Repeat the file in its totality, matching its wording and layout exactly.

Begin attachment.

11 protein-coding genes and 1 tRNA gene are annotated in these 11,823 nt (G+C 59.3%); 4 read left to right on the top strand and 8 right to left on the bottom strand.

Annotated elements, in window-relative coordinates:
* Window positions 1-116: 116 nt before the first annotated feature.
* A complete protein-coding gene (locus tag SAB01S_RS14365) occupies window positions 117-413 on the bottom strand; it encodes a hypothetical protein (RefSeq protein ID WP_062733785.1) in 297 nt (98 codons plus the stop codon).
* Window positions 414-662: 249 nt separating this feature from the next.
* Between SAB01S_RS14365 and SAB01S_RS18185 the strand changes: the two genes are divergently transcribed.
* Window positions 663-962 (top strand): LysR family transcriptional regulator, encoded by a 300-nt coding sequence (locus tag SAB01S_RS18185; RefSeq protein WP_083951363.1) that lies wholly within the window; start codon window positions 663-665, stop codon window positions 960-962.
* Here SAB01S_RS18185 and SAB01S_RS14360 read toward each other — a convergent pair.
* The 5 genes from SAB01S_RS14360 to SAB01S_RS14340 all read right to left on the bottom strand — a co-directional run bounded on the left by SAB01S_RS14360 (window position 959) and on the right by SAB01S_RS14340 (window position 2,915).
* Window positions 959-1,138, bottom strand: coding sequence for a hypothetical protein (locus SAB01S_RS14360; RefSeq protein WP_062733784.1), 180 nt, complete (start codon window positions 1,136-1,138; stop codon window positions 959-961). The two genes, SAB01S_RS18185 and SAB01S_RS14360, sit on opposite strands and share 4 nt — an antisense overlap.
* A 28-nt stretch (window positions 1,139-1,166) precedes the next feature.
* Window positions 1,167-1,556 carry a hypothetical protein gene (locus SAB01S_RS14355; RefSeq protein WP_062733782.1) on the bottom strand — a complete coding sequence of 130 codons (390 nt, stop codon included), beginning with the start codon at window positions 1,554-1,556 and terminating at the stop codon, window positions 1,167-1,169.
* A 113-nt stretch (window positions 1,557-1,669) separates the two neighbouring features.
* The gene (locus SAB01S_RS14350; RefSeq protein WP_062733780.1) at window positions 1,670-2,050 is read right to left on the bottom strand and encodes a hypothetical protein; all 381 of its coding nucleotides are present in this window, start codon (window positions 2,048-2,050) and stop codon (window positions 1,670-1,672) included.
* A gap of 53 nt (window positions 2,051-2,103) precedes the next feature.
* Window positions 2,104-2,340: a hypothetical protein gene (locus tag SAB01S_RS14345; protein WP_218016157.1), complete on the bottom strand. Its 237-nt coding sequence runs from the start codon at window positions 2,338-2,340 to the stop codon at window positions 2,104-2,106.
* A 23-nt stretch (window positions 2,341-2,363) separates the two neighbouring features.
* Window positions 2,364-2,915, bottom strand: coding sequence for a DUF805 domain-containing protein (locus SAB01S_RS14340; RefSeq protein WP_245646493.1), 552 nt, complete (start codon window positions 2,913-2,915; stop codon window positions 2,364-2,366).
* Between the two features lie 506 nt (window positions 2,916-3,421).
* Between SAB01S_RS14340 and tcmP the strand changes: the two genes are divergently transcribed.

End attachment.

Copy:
11 protein-coding genes and 1 tRNA gene are annotated in these 11,823 nt (G+C 59.3%); 4 read left to right on the top strand and 8 right to left on the bottom strand.

Annotated elements, in window-relative coordinates:
* Window positions 1-116: 116 nt before the first annotated feature.
* A complete protein-coding gene (locus tag SAB01S_RS14365) occupies window positions 117-413 on the bottom strand; it encodes a hypothetical protein (RefSeq protein ID WP_062733785.1) in 297 nt (98 codons plus the stop codon).
* Window positions 414-662: 249 nt separating this feature from the next.
* Between SAB01S_RS14365 and SAB01S_RS18185 the strand changes: the two genes are divergently transcribed.
* Window positions 663-962 (top strand): LysR family transcriptional regulator, encoded by a 300-nt coding sequence (locus tag SAB01S_RS18185; RefSeq protein WP_083951363.1) that lies wholly within the window; start codon window positions 663-665, stop codon window positions 960-962.
* Here SAB01S_RS18185 and SAB01S_RS14360 read toward each other — a convergent pair.
* The 5 genes from SAB01S_RS14360 to SAB01S_RS14340 all read right to left on the bottom strand — a co-directional run bounded on the left by SAB01S_RS14360 (window position 959) and on the right by SAB01S_RS14340 (window position 2,915).
* Window positions 959-1,138, bottom strand: coding sequence for a hypothetical protein (locus SAB01S_RS14360; RefSeq protein WP_062733784.1), 180 nt, complete (start codon window positions 1,136-1,138; stop codon window positions 959-961). The two genes, SAB01S_RS18185 and SAB01S_RS14360, sit on opposite strands and share 4 nt — an antisense overlap.
* A 28-nt stretch (window positions 1,139-1,166) precedes the next feature.
* Window positions 1,167-1,556 carry a hypothetical protein gene (locus SAB01S_RS14355; RefSeq protein WP_062733782.1) on the bottom strand — a complete coding sequence of 130 codons (390 nt, stop codon included), beginning with the start codon at window positions 1,554-1,556 and terminating at the stop codon, window positions 1,167-1,169.
* A 113-nt stretch (window positions 1,557-1,669) separates the two neighbouring features.
* The gene (locus SAB01S_RS14350; RefSeq protein WP_062733780.1) at window positions 1,670-2,050 is read right to left on the bottom strand and encodes a hypothetical protein; all 381 of its coding nucleotides are present in this window, start codon (window positions 2,048-2,050) and stop codon (window positions 1,670-1,672) included.
* A gap of 53 nt (window positions 2,051-2,103) precedes the next feature.
* Window positions 2,104-2,340: a hypothetical protein gene (locus tag SAB01S_RS14345; protein WP_218016157.1), complete on the bottom strand. Its 237-nt coding sequence runs from the start codon at window positions 2,338-2,340 to the stop codon at window positions 2,104-2,106.
* A 23-nt stretch (window positions 2,341-2,363) separates the two neighbouring features.
* Window positions 2,364-2,915, bottom strand: coding sequence for a DUF805 domain-containing protein (locus SAB01S_RS14340; RefSeq protein WP_245646493.1), 552 nt, complete (start codon window positions 2,913-2,915; stop codon window positions 2,364-2,366).
* Between the two features lie 506 nt (window positions 2,916-3,421).
* Between SAB01S_RS14340 and tcmP the strand changes: the two genes are divergently transcribed.